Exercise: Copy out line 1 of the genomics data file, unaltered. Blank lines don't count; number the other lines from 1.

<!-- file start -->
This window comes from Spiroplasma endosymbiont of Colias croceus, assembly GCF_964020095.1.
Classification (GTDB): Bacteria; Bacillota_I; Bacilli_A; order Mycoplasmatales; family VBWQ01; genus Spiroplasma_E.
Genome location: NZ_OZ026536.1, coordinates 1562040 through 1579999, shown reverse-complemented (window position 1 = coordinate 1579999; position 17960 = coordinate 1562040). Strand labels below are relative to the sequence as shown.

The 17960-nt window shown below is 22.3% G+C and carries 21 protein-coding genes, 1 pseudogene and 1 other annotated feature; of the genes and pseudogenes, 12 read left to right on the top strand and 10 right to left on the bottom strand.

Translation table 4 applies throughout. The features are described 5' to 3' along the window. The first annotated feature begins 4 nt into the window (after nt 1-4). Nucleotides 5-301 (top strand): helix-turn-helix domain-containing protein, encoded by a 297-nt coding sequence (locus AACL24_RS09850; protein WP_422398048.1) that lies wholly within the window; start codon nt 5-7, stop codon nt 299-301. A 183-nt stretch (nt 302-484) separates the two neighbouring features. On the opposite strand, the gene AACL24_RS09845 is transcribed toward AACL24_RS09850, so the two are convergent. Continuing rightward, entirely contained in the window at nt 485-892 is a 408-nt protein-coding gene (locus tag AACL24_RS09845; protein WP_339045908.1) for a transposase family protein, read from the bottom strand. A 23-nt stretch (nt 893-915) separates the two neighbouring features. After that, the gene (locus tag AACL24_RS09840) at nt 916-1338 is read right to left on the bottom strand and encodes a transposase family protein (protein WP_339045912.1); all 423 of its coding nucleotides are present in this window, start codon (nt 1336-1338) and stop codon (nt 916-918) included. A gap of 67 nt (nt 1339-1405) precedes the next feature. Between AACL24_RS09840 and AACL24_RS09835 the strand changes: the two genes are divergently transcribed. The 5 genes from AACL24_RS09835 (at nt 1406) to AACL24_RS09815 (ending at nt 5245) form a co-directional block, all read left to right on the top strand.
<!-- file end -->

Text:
This window comes from Spiroplasma endosymbiont of Colias croceus, assembly GCF_964020095.1.